Three more pediatric cancer patients from Ukraine have safely arrived in Toronto for treatment, the city’s Hospital for Sick Children said Friday.
Dr. Sumit Gupta, a staff oncologist at the hospital, travelled with the patients and their families from Poland to Toronto, with the group arriving in Canada on Wednesday.
“The resilience of these children, who, having had their lives completely disrupted, can still laugh at silly jokes or enjoy beating adults like myself at card games, is really quite awe-inspiring,” Gupta said during a news conference.
“As is their caregivers’ determination to do whatever it takes to protect their children.”
SickKids is now caring for a total of five pediatric cancer patients from Ukraine, with the first two patients having arrived earlier this month.
Bringing the children to Canada could not have been possible without the work of “truly remarkable” clinical teams in western Ukraine and Poland who are stabilizing the patients, evacuating them and ensuring they go to countries that are appropriate for their “individual circumstances,” Gupta said.
He also praised the overall co-ordination provided by St. Jude’s Children’s Research Hospital in the United States.
“The international pediatric oncology community has rapidly pulled together to create a system that cares for these patients with compassion, humanity and excellence,” Gupta said.
SickKids and other children’s hospitals in Canada have expressed interest in caring for more cancer patients from Ukraine, but Gupta said it’s a “very fluid situation.”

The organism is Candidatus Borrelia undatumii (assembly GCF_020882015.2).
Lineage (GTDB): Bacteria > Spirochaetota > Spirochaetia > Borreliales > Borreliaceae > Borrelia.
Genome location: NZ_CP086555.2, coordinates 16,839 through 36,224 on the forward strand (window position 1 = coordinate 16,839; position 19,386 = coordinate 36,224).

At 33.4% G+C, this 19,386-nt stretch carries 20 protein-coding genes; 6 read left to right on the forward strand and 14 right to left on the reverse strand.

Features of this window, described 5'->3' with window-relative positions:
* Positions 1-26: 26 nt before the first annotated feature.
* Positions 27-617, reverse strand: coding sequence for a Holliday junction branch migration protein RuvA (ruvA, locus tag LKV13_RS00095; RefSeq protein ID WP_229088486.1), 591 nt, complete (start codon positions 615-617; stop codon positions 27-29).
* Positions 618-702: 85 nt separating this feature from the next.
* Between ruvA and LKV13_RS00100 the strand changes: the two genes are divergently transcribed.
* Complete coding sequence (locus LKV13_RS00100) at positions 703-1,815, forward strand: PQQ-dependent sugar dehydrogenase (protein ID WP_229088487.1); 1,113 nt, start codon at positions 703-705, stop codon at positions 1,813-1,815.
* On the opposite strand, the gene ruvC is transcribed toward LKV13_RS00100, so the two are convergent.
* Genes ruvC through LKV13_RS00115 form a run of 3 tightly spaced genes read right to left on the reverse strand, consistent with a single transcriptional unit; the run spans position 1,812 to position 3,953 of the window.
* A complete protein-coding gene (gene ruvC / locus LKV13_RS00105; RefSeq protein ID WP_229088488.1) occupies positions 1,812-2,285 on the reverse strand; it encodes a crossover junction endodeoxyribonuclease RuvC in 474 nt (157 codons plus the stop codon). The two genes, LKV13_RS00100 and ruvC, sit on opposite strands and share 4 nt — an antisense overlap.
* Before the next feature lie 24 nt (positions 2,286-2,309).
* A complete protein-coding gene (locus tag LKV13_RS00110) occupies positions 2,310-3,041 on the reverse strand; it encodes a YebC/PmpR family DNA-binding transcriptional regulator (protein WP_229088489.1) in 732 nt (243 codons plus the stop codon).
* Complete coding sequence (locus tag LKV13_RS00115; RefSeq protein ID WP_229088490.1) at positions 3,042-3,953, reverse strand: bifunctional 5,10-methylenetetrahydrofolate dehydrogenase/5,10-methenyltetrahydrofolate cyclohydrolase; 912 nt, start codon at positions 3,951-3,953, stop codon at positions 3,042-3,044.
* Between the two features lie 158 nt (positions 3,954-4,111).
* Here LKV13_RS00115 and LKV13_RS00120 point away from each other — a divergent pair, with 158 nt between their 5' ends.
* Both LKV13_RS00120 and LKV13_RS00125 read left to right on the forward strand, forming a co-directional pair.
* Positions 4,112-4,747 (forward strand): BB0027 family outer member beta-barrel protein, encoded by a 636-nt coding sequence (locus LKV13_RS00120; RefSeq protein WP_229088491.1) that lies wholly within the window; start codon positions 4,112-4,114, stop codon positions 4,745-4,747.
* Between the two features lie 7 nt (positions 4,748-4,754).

He noted there are numerous factors to consider when choosing the best place to treat a child, including their medical complexity, their individual needs and their family’s preferences.
Many children’s families prefer to be taken care of “closer to their original home,” which is where European teams have stepped up, while some may choose Canada as a destination, Gupta explained.
SickKids said it will undergo initial assessments over the coming days to put care plans in place for the three patients who recently arrived in Toronto.
Gupta said the hospital is “ready and willing” to develop care plans that will aim to address all the medical and psychosocial needs of the patients, both arising from their cancer, as well as the circumstances that their families have fled.
When asked if SickKids plans to care for pediatric patients from Ukraine with other medical needs beyond cancer, Gupta said “it wouldn’t surprise” him if the opportunity arises in the future.
“But it’s to be determined and to be seen, whether that’s something that Canada would play a role in,” he said.
Gupta also highlighted the efforts of the provincial and federal governments, along with several community partners such as Aman Lara, the Canada-Ukraine Foundation and Meagan’s HUG, in supporting pediatric patients from Ukraine.
More than 3.5 million people have fled Ukraine during the Russian invasion.
This story was produced with the financial assistance of the Meta and Canadian Press News Fellowship.
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